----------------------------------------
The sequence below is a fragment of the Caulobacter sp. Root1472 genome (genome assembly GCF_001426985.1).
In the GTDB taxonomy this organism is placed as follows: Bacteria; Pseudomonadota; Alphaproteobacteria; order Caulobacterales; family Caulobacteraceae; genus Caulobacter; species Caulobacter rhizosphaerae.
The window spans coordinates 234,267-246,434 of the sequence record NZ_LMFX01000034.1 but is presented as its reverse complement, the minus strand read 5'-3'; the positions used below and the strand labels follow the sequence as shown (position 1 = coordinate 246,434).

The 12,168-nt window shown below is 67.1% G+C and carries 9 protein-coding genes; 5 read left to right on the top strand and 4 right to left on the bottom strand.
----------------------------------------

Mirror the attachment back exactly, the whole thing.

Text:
The sequence below is a fragment of the Caulobacter sp. Root1472 genome (genome assembly GCF_001426985.1).
In the GTDB taxonomy this organism is placed as follows: Bacteria; Pseudomonadota; Alphaproteobacteria; order Caulobacterales; family Caulobacteraceae; genus Caulobacter; species Caulobacter rhizosphaerae.
The window spans coordinates 234,267-246,434 of the sequence record NZ_LMFX01000034.1 but is presented as its reverse complement, the minus strand read 5'-3'; the positions used below and the strand labels follow the sequence as shown (position 1 = coordinate 246,434).

The 12,168-nt window shown below is 67.1% G+C and carries 9 protein-coding genes; 5 read left to right on the top strand and 4 right to left on the bottom strand.